If available, it can be helpful to “stash” dogs in foster homes if they will be waiting more than a few days before transport. By placing them in a foster home their risk of being exposed to an infectious disease is drastically reduced, they get a valuable break from the stresses of the shelter, and if they happen to break with disease while in foster they are not putting other shelter animals at risk.
Destination partner shelter best practices
Many of the recommendations made to source shelters are also applicable to destination shelters (and vice versa). However, the priority of the destination shelter is to get the newly-arrived dogs into homes as quickly as possible! This requires significant planning and development of systems to help keep animals moving through the shelter system efficiently once they arrive, in addition to systems for recognizing and managing signs of infectious diseases that develop after arrival.
The following practices are recommended for destination partner shelters.
- There should be sufficient numbers of trained personnel ready to receive, evaluate, and address medical and behavioral needs of the dogs upon arrival.
- Veterinary services must be available at time of arrival for any dog requiring urgent medical care.
- The shelter should have safe, comfortable, and humane housing units prepared for the dogs, and enough housing units to accommodate the transported dogs as well as any locally sourced intakes.
- There should be adequate space/housing units to isolate dogs with signs of infectious disease and systems in place to prevent the spread of disease to other animals in the shelter.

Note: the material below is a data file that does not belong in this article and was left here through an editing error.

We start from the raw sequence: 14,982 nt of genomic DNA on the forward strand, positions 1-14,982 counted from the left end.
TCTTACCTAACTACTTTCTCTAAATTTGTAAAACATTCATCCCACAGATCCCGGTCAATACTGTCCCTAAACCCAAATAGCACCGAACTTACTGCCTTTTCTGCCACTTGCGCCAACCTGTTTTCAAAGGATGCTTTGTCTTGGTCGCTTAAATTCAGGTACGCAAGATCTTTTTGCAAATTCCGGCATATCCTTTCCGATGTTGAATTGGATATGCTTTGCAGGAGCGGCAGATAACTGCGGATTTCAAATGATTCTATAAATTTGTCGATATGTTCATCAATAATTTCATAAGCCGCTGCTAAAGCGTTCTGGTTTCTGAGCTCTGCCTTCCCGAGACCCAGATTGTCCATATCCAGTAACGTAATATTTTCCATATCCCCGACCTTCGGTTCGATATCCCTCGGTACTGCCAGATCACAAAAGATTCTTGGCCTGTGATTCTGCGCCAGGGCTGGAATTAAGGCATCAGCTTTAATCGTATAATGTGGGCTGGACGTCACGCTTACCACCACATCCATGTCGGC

- There must be systems in place to ensure that transport dogs receive all services they need in order to be made available for adoption promptly (if not immediately), avoiding unnecessary waiting times in shelter care.
- The in-shelter population must be managed at levels well within the organization’s capacity for care at all times. No animals in the shelter should be subjected to preventable stress or disease exposure.
- The destination shelter should have an open adoptions philosophy that recognizes the value of adoption both to the dogs in their care and to community members seeking to adopt.
Commonly asked questions: Should we test all of the dogs when they arrive to make sure they don’t have parvo?
In most circumstances, parvo antigen testing is not recommended for animals not showing signs of disease, as it can reduce the accuracy of the test results. Parvo antigen tests (e.g. SNAP test) should not be used to rule out parvoviral disease, as false negatives (negative test result when the animal is actually infected) are not uncommon. This is especially important to keep in mind regarding puppies showing clinical signs consistent with parvo infection but testing negative. Alternatively, false positives are also possible in recently vaccinated animals. Monitoring health closely at both the source and destination shelters, and testing any dogs at the first sign of concern (e.g. decreased appetite, lethargy, vomiting, dehydration, and/or diarrhea) are the best ways to determine which animals are likely to be infected.
A final note
No amount of planning or organization will be able to prevent all of the questions and concerns that may arise in even the best relocation program. Having open lines of communication between shelter partners is of paramount importance to the success and sustainability of any transport program. Be prepared to offer and receive constructive and timely feedback, but also remember to try to be flexible and trust that your partners are doing the best they can. Everyone is on the same team in the relocation game! Maintaining and strengthening relationships with your relocation partners is the key to maximizing the number of dogs who can be transported and ultimately saved in your regional relocation program.